SELECTION OF THE PAD MODE

The pad mode can be selected by operating a pad assigning switch PASW provided in the panel switch circuit 15 during the pad assigning processing. More specifically, in the present embodiment, the pad assigning mode is determined by operation of the pad assigning switch PASW and the pad mode is determined in accordance with this pad assigning mode.

There are four pad assigning modes of 0-3. These four pad assigning modes are designated in the following manner depending upon the contents of the register PAM.

PAM=0: Play mode: This is a mode in which a normal performance is made, i.e., a mode in which the pad assigning is not performed.

PAM=1: This is a mode in which plural tones to be generated simultaneously are assigned to a desired one pad. When this mode has been selected, the simultaneous tone generation mode is selected as the pad mode. In this embodiment, this mode is selected when the pad assigning switch PASW is operated before a desired pad is operated.

PAM=2: Sequential tones assigning preparation mode: This is a mode indicating the first state (preparation state) when plural tones to be sequentially generated are to be assigned to one desired pad. When this mode has been selected, the sequential tone generation mode is selected as the pad mode. In this embodiment, this mode is selected by operating the pad assigning switch PASW while operating a desired pad.

PAM=3: Sequential tones assigning memory mode: This is a mode indicating that the processing has entered the storing operation in the sequential tone assignment. In this embodiment, this mode is brought about by selecting a tone to be assigned by depression of a desired key in the sequential tone assigning preparation mode (PAM=2).

Upon operation of the pad assigning switch PASW, the pad assigning switch on event routine shown in FIG. 8 is executed. First, in step 30, contents of the pad assigning mode register PAM are examined and, when PAM is 0, the routine proceeds to step 31 in which whether or not any one switch of the pad switches P0-P4 has been turned on at the same time as the pad assigning switch PASW has been turned an is examined. When result is NO, the routine proceeds to step 32 in which the pad assigning mode PAM is set to 1. The plural tones assigning mode is thereby selected.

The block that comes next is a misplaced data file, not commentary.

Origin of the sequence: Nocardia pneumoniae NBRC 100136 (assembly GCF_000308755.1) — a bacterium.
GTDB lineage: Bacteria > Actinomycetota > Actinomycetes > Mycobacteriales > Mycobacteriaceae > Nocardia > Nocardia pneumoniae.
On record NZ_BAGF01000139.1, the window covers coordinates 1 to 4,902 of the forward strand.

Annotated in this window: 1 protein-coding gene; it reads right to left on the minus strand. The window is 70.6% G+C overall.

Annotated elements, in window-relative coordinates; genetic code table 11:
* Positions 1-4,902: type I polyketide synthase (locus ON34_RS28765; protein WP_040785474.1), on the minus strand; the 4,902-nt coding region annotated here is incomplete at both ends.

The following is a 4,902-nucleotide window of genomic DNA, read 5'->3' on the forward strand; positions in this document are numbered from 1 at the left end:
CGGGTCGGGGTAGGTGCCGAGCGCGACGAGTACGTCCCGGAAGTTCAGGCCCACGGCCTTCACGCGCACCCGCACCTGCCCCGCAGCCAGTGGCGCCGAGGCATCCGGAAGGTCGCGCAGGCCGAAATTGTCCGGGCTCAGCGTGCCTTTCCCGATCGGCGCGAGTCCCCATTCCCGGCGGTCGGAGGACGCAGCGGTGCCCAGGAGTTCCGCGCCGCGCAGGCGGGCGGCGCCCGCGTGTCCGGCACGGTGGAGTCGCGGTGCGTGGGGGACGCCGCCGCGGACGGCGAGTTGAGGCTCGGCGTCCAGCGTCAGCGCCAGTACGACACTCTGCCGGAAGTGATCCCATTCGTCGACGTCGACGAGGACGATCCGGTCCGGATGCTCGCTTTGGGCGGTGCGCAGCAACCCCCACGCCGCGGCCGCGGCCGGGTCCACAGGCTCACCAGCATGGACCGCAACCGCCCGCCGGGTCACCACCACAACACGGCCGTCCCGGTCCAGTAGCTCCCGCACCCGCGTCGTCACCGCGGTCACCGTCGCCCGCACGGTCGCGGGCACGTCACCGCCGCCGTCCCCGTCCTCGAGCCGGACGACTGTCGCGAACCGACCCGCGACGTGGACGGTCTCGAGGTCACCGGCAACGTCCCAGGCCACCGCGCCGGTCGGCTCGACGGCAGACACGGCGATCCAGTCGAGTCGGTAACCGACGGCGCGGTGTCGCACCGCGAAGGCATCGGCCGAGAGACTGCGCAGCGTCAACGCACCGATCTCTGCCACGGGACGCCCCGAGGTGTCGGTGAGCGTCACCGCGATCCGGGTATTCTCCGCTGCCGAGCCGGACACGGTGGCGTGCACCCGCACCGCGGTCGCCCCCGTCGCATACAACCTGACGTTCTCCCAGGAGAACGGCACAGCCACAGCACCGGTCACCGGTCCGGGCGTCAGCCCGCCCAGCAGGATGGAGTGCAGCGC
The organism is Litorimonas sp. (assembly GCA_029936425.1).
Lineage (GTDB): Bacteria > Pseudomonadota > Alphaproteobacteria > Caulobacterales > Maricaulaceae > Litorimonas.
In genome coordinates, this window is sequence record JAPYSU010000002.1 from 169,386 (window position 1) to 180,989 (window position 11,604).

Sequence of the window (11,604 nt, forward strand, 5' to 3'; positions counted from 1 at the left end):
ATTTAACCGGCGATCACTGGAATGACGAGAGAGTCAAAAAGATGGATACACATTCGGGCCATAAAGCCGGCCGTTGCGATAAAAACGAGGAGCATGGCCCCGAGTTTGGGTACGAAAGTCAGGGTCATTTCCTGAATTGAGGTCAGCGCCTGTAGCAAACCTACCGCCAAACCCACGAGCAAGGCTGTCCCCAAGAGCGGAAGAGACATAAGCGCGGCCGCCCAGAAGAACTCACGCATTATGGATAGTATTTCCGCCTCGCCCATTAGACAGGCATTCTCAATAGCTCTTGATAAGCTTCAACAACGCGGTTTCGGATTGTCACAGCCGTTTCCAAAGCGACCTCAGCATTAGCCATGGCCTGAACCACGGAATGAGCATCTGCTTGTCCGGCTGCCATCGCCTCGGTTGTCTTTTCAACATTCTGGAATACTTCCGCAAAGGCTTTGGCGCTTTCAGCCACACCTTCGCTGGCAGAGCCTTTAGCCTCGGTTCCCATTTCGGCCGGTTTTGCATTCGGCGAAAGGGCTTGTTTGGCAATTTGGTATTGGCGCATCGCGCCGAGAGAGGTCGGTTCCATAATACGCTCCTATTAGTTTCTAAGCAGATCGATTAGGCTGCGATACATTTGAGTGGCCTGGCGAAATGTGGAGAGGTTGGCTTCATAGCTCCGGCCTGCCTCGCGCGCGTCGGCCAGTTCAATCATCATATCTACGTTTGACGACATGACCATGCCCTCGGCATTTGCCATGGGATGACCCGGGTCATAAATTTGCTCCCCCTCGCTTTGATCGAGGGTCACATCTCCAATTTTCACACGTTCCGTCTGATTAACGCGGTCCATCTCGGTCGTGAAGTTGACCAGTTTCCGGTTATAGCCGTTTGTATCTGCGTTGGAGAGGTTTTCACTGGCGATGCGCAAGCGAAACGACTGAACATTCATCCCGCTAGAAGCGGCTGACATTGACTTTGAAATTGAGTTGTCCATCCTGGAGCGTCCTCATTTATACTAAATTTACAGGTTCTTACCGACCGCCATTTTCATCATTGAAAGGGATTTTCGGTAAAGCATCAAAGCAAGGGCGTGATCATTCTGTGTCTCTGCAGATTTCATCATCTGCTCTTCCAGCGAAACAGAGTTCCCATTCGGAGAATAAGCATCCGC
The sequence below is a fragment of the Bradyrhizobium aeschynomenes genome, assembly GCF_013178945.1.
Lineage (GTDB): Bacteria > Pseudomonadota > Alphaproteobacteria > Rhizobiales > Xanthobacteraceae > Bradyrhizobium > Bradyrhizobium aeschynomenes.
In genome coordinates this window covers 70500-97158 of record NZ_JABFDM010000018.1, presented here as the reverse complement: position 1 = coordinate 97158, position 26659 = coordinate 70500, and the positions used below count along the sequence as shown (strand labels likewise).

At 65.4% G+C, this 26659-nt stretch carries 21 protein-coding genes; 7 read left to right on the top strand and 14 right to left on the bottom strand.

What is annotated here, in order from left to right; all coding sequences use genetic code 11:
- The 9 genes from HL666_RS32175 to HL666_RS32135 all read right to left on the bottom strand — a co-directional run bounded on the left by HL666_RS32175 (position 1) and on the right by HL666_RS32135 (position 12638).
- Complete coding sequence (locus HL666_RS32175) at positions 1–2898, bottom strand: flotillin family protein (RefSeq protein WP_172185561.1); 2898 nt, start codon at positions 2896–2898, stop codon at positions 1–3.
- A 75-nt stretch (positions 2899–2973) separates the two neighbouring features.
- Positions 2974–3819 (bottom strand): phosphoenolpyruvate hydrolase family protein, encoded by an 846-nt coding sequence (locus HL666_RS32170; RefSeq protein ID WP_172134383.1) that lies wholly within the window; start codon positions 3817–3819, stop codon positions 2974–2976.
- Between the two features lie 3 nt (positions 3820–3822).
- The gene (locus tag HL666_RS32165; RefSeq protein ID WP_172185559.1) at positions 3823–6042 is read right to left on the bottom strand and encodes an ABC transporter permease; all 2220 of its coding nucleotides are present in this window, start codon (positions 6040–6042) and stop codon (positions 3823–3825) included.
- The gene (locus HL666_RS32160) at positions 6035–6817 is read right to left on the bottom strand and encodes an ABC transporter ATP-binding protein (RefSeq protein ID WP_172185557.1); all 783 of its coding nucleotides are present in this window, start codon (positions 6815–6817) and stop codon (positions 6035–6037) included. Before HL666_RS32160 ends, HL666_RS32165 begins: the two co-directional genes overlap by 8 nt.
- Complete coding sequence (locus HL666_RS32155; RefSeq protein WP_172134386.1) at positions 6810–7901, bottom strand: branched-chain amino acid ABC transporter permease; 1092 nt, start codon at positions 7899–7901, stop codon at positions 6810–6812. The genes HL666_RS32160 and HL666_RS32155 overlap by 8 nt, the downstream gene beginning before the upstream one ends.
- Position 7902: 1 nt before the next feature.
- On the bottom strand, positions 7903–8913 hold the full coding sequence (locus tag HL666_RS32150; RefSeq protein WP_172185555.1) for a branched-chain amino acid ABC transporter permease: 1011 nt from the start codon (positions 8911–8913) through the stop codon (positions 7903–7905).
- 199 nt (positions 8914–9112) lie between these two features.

When step 31 is YES, the routine proceeds to step 33 in which the pad number of the pad which has already been turned on is set in a register i. Then, the routine proceeds to step 34 in which the pad assigning mode PAM is set to 2. The sequential tone assigning preparation mode is thereby selected.

By operating the pad assigning switch PASW again, the pad assigning processing can be ended as will be described later.

A display such as LEDs is provided beside the pad assigning switch PASW as shown in FIG. 13 to perform a display corresponding to the state of the pad assigning mode PAM. For example, by performing a control so that the display is extinguished when PAM is 0 and is lighted when PAM is not 0, the fact that the pad assigning processing is being executed can be displayed.

ASSIGNING OF PLURAL TONES

Upon setting to PAM=1 as described above, the plural tones assigning mode is selected. In this state, a desired pad (one of P0-P4) to which assignment is to be made is depressed (or turned on). The pad-on event processing shown in FIG. 6 is started in the following manner and tones which are assigned to the pad are generated.

First, the pad number of the pad which has been depressed (or turned on) is stored in a register PN (step 35). Then, whether the pad assigning mode PAM is 2 or 3 is examined (step 36). Since PAM is currently 1, the result is NO and the routine proceeds to step 37 in which the pad number of the register PN is stored in the register i. Then, pad data PM (PN) is read from the pad memory PDM corresponding to the pad number stored in the register PN (one of PDM0-PDM4) and whether it is "0" or not is examined. If the result is "0", it signifies the simultaneous tone generation mode, so, by processings of steps 39 and 40, pad-assigned tone data PAT (PN) are read from the pad memory PDM, plural tones corresponding to the pad assigned tone data PAT(PN) are assigned to different channels and the plural tones are generated from the tone signal generation circuit 17. If the result of step 38 is not "0", it signifies the sequential tone generation mode, so, by processings of steps 41-47 and FIG. 11, event data and duration data for each of sequential tones are sequentially read from the sequence data area of the pad memory PDM, these sequential tones are assigned to proper channels and thereafter are generated from the tone signal generation circuit 17. Details of the tone generation control in the simultaneous tone generation mode and sequential tone generation mode will be described later.

In the above described manner, the player can confirm a tone which has already been assigned to the pad by listening to the tone. Then, the player depresses a desired key which is to be newly assigned while maintaining the on-state of the pad. The key-on event processing of FIG. 4 is thereby started and the following processings are executed.

First, the key code of the newly depressed key is registered in a register KCD (step 48). Then, whether or not a tone color code TC of a tone color which is currently selected is "&HFF" which is a value indicating a keyboard percussion (step 49). The keyboard percussion herein signifies that a key of the keyboard is used as an operator designating a percussion instrument tone. In this case, the tone color code TC is a predetermined value "&HFF" and the tone color name, i.e., the name of percussion instrument, is designated by the key code.